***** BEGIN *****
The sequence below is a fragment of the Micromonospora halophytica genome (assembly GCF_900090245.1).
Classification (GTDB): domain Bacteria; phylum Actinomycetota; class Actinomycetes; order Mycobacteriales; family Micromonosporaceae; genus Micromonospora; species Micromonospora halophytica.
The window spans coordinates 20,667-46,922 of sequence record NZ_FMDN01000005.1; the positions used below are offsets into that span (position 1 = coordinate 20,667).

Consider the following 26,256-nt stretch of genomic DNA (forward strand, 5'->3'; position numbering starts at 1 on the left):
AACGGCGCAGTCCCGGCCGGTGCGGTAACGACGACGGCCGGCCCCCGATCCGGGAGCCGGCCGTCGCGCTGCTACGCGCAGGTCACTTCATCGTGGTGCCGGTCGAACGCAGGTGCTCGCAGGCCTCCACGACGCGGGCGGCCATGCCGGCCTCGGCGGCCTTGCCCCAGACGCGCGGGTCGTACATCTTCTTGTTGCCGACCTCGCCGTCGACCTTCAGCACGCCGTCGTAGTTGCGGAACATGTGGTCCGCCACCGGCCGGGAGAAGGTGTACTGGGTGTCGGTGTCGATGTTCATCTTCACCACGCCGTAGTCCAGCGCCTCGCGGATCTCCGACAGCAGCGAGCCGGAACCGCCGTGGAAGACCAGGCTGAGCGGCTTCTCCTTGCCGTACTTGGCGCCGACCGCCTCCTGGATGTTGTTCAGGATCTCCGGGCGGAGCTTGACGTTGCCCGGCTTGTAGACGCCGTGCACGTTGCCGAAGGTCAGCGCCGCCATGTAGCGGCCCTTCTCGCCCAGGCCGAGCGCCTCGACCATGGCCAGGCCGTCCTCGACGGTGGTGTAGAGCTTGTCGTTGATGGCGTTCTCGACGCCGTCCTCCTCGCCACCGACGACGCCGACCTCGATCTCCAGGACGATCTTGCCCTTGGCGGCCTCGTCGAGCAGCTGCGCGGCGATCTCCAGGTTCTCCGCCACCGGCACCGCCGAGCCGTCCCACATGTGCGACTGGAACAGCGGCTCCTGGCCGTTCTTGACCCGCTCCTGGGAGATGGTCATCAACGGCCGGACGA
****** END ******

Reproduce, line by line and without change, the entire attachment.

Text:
The sequence below is a fragment of the Micromonospora halophytica genome (assembly GCF_900090245.1).
Classification (GTDB): domain Bacteria; phylum Actinomycetota; class Actinomycetes; order Mycobacteriales; family Micromonosporaceae; genus Micromonospora; species Micromonospora halophytica.
The window spans coordinates 20,667-46,922 of sequence record NZ_FMDN01000005.1; the positions used below are offsets into that span (position 1 = coordinate 20,667).

Consider the following 26,256-nt stretch of genomic DNA (forward strand, 5'->3'; position numbering starts at 1 on the left):
AACGGCGCAGTCCCGGCCGGTGCGGTAACGACGACGGCCGGCCCCCGATCCGGGAGCCGGCCGTCGCGCTGCTACGCGCAGGTCACTTCATCGTGGTGCCGGTCGAACGCAGGTGCTCGCAGGCCTCCACGACGCGGGCGGCCATGCCGGCCTCGGCGGCCTTGCCCCAGACGCGCGGGTCGTACATCTTCTTGTTGCCGACCTCGCCGTCGACCTTCAGCACGCCGTCGTAGTTGCGGAACATGTGGTCCGCCACCGGCCGGGAGAAGGTGTACTGGGTGTCGGTGTCGATGTTCATCTTCACCACGCCGTAGTCCAGCGCCTCGCGGATCTCCGACAGCAGCGAGCCGGAACCGCCGTGGAAGACCAGGCTGAGCGGCTTCTCCTTGCCGTACTTGGCGCCGACCGCCTCCTGGATGTTGTTCAGGATCTCCGGGCGGAGCTTGACGTTGCCCGGCTTGTAGACGCCGTGCACGTTGCCGAAGGTCAGCGCCGCCATGTAGCGGCCCTTCTCGCCCAGGCCGAGCGCCTCGACCATGGCCAGGCCGTCCTCGACGGTGGTGTAGAGCTTGTCGTTGATGGCGTTCTCGACGCCGTCCTCCTCGCCACCGACGACGCCGACCTCGATCTCCAGGACGATCTTGCCCTTGGCGGCCTCGTCGAGCAGCTGCGCGGCGATCTCCAGGTTCTCCGCCACCGGCACCGCCGAGCCGTCCCACATGTGCGACTGGAACAGCGGCTCCTGGCCGTTCTTGACCCGCTCCTGGGAGATGGTCATCAACGGCCGGACGA